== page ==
Henry Rollins, Hank to his friends, "sir" to everyone else, has been a sellout for, what, twelve years now? Ever since that really awful experiment with MTV, that spoken-word episode of Unplugged where those lame poetry-slam dorks ranted for 50 minutes and then Rollins brought down the house in the last three minutes with his spot-on impersonation of Kurt Loder professorially intoning what the N.W.A. in N.W.A. stands for.
Then came the Gap ads (which he did to fund the republishing of Hubert Selby's novels), the movie roles (although his portrayal of the "General Issue Street Soldier" Officer Dobbs in The Chase was damned funny) and a couple of duff albums (Come In and Burn? Better to burn, baby). Still, despite all the selling out, Rollins has maintained his sense of humor, and he continues to use the money he makes from his more commercial ventures (such as truck ad voice-overs; man, was that tough to stomach) to fund his more serious work. Kinda like working at the Piggly Wiggly to buy equipment for your band or living in your parents' basement while you write your novel. A dozen years as a "sellout," and what does he have to show for it? A collection of early work entitled The Solipsist (now that's funny), a couple of albums with some genuinely great moments and the continued in-print status of the works of Selby, Iggy Pop, Nick Cave, Michael Gira and Alan Vega. What do you have to show for the last ten years of your life?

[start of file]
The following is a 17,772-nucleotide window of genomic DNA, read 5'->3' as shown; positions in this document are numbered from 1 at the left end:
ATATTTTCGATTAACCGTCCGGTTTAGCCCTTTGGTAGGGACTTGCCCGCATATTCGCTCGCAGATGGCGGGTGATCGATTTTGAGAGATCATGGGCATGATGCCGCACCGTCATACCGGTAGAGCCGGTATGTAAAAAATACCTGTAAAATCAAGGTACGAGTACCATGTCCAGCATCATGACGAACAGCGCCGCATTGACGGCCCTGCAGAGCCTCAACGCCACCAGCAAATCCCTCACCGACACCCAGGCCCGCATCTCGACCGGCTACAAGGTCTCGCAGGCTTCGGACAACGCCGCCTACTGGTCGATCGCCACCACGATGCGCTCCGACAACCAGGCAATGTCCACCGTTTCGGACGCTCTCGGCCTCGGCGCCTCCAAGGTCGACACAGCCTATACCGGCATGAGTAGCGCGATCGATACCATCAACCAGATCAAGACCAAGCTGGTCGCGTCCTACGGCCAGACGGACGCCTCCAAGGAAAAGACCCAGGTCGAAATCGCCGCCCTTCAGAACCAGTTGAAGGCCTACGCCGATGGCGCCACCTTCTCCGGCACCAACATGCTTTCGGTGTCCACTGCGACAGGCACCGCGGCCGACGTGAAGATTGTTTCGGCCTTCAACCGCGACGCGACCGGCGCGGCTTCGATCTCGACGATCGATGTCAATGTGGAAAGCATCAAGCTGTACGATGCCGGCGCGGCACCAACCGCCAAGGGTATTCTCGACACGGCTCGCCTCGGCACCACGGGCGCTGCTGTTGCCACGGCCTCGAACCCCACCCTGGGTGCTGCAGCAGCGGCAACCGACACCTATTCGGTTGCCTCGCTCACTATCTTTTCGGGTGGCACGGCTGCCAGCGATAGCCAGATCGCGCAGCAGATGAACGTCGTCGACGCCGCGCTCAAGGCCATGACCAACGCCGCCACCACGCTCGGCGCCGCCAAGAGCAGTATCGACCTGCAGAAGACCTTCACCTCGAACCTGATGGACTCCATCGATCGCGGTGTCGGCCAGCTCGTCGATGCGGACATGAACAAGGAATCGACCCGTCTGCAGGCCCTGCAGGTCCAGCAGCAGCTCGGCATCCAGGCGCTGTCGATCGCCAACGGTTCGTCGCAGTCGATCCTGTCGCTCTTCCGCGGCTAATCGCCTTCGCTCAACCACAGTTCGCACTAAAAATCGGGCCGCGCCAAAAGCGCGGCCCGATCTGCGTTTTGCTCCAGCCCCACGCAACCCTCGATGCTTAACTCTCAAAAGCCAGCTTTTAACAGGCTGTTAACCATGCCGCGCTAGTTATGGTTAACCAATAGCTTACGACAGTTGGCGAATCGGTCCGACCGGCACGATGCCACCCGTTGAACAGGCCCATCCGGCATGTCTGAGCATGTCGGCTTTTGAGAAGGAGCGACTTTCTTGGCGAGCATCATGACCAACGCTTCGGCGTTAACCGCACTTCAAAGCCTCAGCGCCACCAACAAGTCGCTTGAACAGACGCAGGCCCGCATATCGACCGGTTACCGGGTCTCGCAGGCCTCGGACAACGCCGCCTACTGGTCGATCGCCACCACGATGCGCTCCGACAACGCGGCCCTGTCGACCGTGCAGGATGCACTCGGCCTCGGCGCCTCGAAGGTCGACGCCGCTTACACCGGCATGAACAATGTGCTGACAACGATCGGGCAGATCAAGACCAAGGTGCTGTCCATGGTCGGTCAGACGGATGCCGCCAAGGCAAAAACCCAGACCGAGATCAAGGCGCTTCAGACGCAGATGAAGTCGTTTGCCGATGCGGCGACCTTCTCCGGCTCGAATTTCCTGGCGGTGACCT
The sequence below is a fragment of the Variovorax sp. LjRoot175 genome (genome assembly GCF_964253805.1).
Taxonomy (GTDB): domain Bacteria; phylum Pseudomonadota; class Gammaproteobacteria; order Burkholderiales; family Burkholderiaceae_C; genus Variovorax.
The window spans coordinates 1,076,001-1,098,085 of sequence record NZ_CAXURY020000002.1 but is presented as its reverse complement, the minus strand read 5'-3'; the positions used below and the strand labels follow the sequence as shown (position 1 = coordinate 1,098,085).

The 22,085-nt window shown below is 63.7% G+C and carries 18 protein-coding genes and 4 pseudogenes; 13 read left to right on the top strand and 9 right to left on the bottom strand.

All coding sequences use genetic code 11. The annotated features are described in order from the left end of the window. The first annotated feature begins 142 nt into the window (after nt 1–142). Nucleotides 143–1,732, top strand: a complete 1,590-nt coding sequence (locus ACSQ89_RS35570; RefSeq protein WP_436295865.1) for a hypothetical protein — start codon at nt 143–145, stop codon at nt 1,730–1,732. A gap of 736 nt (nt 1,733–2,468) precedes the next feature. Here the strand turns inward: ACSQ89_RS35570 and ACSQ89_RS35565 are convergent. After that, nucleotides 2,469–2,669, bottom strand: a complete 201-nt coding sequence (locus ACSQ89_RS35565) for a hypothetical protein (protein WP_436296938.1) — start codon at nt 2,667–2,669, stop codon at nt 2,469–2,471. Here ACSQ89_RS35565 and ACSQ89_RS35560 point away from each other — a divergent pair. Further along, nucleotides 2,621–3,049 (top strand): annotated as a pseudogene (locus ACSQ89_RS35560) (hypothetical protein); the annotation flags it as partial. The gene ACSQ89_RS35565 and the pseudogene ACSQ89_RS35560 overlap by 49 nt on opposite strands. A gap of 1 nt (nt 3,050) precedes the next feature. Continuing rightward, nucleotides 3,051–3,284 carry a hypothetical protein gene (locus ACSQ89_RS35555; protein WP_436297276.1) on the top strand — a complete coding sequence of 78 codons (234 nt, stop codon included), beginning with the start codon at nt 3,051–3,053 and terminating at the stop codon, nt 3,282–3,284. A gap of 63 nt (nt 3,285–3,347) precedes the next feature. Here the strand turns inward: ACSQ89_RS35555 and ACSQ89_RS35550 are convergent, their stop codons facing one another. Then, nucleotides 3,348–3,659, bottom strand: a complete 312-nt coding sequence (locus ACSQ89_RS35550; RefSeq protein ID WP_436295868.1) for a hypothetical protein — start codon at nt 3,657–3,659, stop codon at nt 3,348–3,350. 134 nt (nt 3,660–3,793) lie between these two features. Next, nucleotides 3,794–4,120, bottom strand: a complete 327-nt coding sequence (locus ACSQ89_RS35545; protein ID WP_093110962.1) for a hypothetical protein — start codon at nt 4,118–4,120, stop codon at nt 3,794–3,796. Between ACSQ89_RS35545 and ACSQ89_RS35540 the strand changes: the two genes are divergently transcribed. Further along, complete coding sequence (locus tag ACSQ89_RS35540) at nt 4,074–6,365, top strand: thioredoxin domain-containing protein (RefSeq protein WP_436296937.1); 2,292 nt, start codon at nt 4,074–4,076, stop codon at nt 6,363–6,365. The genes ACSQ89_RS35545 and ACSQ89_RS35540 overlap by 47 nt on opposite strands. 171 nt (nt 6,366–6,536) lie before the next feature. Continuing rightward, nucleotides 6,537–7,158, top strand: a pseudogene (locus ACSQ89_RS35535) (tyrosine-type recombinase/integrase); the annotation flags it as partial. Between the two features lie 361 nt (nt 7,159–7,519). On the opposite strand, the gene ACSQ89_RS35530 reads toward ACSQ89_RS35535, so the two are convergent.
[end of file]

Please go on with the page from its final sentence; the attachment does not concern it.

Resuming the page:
And even if you don't like Rollins' music, writing or occasional appearances on VH1, you can't front on his skills as a monologist. Rollins' notorious three-hour endurance tests of spoken-word/standup comedy/ dramatic reinterpretation of his ongoing existence as a lower-rung celebrity are a hoot. Just make sure you get a seat, because he's the only man who can stand that long.